So far, this winter hasn't been marked with piled-up snow and bitterly cold temperatures. All the more reason to shift off the couch and go do something.
Below we've compiled a selection of local happenings that should provide entertainment, edification, exercise and laughs.
And in case Ol' Man Winter blasts back, most of these events are happening inside.
ART AND EXHBITS
- Timothy Greenfield-Sanders
When Madeleine Albright learned that the Iraqi media had called her "an unparalleled serpent," she wore a snake brooch to her next meeting with Saddam Hussein. Learn more about the former Secretary of State's diplomatic campaign of "speaking" with her jewelry in Read My Pins: The Madeleine Albright Collection. Through March 4. Carnegie Museum of Natural History, Oakland. 412-622-3131 or www.carnegiemnh.org
Dawoud Bey's project may change how you think about today's much-maligned teen-agers. He spent 15 years taking large-scale photos of high school kids from a wide economic, social and ethnic spectrum. See his work in Class Pictures, now at the Silver Eye Center for Photography. Through March 10. South Side. 412-431-1810 or www.silvereye.org
Using only paper, cutting implements and light, artist Kathryn Carr creates intricate "shadow puppets" and dioramas. Visitors to Paper Thin Theater can interact with some of the exhibits, creating their own silhouette plays — or simply marvel at the precision handicraft. Jan. 20-Feb. 19. 709 Penn Ave., Downtown. 412-456-6666 or www.trustarts.org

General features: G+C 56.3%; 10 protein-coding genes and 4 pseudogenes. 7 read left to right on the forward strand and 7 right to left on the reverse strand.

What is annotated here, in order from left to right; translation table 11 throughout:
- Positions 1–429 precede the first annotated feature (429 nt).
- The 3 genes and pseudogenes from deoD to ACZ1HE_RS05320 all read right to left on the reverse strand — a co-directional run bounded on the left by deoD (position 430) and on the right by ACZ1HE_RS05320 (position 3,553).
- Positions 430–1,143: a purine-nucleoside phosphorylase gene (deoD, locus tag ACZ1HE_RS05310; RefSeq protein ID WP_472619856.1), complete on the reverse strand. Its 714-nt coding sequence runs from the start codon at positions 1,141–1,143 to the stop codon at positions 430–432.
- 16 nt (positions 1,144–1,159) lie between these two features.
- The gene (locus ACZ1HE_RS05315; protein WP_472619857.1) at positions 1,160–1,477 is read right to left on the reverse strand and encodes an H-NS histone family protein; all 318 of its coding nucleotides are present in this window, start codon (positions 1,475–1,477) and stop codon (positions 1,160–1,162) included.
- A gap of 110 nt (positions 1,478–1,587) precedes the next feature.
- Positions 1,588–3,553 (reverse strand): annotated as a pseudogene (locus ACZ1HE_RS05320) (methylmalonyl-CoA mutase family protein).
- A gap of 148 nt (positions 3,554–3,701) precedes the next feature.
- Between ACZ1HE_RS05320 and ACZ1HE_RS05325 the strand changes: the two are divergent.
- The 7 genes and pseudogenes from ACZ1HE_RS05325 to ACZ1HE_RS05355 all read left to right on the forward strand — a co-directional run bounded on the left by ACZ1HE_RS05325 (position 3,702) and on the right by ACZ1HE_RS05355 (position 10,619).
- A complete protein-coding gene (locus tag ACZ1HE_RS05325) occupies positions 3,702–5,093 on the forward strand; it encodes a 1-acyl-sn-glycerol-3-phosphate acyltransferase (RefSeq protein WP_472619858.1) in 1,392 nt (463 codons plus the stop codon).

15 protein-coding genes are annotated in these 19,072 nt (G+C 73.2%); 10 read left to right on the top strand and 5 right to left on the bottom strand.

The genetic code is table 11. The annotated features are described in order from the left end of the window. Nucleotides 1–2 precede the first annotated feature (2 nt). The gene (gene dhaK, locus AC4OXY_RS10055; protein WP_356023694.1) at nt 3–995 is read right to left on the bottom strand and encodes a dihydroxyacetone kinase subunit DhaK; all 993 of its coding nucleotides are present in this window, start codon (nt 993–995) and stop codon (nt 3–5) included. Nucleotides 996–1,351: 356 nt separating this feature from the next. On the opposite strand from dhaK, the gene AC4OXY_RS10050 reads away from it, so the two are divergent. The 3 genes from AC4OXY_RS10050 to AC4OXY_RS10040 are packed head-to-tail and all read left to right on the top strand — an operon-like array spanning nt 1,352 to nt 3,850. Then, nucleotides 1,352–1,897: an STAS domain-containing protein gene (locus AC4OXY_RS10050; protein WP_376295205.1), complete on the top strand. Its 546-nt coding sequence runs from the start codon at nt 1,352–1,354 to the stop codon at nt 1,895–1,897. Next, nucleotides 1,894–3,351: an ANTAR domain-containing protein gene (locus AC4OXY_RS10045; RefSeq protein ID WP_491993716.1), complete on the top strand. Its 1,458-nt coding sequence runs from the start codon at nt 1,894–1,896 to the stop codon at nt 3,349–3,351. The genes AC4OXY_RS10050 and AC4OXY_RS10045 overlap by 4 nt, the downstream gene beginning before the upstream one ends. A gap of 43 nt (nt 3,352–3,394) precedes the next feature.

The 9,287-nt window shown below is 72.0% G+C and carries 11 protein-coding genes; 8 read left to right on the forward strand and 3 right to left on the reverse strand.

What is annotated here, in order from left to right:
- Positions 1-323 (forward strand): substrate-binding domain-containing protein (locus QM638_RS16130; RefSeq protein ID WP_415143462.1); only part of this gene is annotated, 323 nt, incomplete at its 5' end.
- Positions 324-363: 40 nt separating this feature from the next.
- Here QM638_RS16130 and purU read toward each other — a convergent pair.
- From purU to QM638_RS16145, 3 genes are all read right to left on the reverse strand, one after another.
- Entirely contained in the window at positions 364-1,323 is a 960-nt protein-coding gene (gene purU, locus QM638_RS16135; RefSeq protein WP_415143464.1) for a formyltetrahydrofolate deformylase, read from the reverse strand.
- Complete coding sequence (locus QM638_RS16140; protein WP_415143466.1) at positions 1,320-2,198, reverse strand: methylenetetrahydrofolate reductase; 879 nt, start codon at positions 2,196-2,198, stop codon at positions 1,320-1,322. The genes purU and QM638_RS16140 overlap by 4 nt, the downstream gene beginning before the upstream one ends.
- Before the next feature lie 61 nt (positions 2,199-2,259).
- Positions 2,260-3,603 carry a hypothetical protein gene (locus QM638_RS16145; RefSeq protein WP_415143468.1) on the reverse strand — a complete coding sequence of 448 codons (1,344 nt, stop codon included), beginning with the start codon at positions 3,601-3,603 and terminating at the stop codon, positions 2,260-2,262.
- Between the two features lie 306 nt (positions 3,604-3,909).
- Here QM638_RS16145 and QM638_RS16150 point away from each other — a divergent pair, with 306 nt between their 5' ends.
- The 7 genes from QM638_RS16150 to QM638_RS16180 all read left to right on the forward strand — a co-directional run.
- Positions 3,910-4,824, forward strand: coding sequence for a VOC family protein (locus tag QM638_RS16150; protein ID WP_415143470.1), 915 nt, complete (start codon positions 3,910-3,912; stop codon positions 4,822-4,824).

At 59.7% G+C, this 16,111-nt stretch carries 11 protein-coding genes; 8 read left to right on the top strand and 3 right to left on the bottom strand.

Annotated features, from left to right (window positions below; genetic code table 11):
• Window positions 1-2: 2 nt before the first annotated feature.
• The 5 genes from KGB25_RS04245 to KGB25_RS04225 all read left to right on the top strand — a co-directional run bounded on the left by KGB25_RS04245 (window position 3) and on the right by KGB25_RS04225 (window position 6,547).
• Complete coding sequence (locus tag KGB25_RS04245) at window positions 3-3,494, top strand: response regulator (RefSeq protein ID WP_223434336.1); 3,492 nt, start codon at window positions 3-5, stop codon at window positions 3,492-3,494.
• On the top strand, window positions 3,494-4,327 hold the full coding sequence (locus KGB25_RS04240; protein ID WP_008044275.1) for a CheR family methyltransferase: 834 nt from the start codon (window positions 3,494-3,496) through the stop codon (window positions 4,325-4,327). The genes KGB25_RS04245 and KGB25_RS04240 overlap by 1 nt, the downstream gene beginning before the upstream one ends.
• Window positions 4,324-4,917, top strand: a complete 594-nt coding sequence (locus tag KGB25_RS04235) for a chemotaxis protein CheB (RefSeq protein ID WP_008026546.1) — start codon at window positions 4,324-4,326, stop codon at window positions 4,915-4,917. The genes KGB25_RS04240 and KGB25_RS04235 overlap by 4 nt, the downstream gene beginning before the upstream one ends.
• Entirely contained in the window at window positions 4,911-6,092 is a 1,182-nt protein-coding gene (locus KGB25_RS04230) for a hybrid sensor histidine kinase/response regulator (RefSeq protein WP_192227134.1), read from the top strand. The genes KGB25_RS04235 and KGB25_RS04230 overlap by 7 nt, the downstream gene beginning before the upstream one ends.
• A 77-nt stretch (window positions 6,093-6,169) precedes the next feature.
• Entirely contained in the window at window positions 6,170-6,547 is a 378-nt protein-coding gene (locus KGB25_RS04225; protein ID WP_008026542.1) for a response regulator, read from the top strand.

- Photo by Michael Koryta and Andrew VanStyn
- Designed by Thomas Ustick Walter (1804-1887). House of Representatives Chamber Arm Chair, 1857.
Nobody can deny that chairs have their function, but some rise above the utilitarian to become works of art. The Art of Seating: 200 Years of American Design presents 43 chairs that represent design and craftsmanship, from an ornate chair designed for the 19th-century U.S. Congress to sleeker modern works from Stickley and Eames. Feb. 4-April 8. Westmoreland Museum of American Art, Greensburg. 724-837-1500 or www.wmuseumaa.org
Penn Avenue is known as an arts corridor, but now it's getting a new exhibit space with a more scientific bent, with the grand opening of The Center for PostNatural History, on March 2. The Center promises to enlighten us about the "complex interplay between culture, nature and biotechnology," in particular focusing on organisms that have been altered through selective breeding or genetic engineering. Garfield. www.postnatural.org